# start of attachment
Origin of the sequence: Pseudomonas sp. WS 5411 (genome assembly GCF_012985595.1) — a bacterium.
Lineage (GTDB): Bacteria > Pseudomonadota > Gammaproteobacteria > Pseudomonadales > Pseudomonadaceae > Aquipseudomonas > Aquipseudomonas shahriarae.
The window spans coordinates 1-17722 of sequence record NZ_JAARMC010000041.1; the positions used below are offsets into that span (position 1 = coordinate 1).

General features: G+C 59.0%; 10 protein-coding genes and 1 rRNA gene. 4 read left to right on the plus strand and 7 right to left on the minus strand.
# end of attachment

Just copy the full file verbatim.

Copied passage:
Origin of the sequence: Pseudomonas sp. WS 5411 (genome assembly GCF_012985595.1) — a bacterium.
Lineage (GTDB): Bacteria > Pseudomonadota > Gammaproteobacteria > Pseudomonadales > Pseudomonadaceae > Aquipseudomonas > Aquipseudomonas shahriarae.
The window spans coordinates 1-17722 of sequence record NZ_JAARMC010000041.1; the positions used below are offsets into that span (position 1 = coordinate 1).

General features: G+C 59.0%; 10 protein-coding genes and 1 rRNA gene. 4 read left to right on the plus strand and 7 right to left on the minus strand.